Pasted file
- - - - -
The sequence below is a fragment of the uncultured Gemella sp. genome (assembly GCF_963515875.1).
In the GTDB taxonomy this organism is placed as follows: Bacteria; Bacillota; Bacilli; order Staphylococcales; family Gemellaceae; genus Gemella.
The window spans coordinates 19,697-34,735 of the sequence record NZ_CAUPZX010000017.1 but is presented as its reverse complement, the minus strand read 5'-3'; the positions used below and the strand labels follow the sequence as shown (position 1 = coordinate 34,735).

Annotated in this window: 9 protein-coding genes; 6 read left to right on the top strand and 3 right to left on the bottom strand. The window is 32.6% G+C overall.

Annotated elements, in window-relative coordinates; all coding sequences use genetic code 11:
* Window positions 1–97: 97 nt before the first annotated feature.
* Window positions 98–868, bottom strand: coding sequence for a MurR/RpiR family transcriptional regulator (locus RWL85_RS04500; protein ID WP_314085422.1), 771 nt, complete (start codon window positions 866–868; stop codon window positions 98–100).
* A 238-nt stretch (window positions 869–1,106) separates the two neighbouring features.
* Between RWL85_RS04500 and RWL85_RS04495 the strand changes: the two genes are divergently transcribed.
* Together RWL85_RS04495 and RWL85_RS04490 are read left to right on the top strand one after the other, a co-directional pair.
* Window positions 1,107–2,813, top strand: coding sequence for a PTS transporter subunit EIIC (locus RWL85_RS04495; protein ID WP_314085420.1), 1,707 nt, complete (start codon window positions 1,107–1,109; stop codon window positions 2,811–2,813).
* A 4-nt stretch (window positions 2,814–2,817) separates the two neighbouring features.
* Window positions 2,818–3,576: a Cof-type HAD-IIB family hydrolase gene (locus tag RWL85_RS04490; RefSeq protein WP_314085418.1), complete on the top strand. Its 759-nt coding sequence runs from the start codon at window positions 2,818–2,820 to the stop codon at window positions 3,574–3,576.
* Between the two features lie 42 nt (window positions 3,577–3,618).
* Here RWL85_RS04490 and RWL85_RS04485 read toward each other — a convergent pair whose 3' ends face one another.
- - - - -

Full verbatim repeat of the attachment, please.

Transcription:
The sequence below is a fragment of the uncultured Gemella sp. genome (assembly GCF_963515875.1).
In the GTDB taxonomy this organism is placed as follows: Bacteria; Bacillota; Bacilli; order Staphylococcales; family Gemellaceae; genus Gemella.
The window spans coordinates 19,697-34,735 of the sequence record NZ_CAUPZX010000017.1 but is presented as its reverse complement, the minus strand read 5'-3'; the positions used below and the strand labels follow the sequence as shown (position 1 = coordinate 34,735).

Annotated in this window: 9 protein-coding genes; 6 read left to right on the top strand and 3 right to left on the bottom strand. The window is 32.6% G+C overall.

Annotated elements, in window-relative coordinates; all coding sequences use genetic code 11:
* Window positions 1–97: 97 nt before the first annotated feature.
* Window positions 98–868, bottom strand: coding sequence for a MurR/RpiR family transcriptional regulator (locus RWL85_RS04500; protein ID WP_314085422.1), 771 nt, complete (start codon window positions 866–868; stop codon window positions 98–100).
* A 238-nt stretch (window positions 869–1,106) separates the two neighbouring features.
* Between RWL85_RS04500 and RWL85_RS04495 the strand changes: the two genes are divergently transcribed.
* Together RWL85_RS04495 and RWL85_RS04490 are read left to right on the top strand one after the other, a co-directional pair.
* Window positions 1,107–2,813, top strand: coding sequence for a PTS transporter subunit EIIC (locus RWL85_RS04495; protein ID WP_314085420.1), 1,707 nt, complete (start codon window positions 1,107–1,109; stop codon window positions 2,811–2,813).
* A 4-nt stretch (window positions 2,814–2,817) separates the two neighbouring features.
* Window positions 2,818–3,576: a Cof-type HAD-IIB family hydrolase gene (locus tag RWL85_RS04490; RefSeq protein WP_314085418.1), complete on the top strand. Its 759-nt coding sequence runs from the start codon at window positions 2,818–2,820 to the stop codon at window positions 3,574–3,576.
* Between the two features lie 42 nt (window positions 3,577–3,618).
* Here RWL85_RS04490 and RWL85_RS04485 read toward each other — a convergent pair whose 3' ends face one another.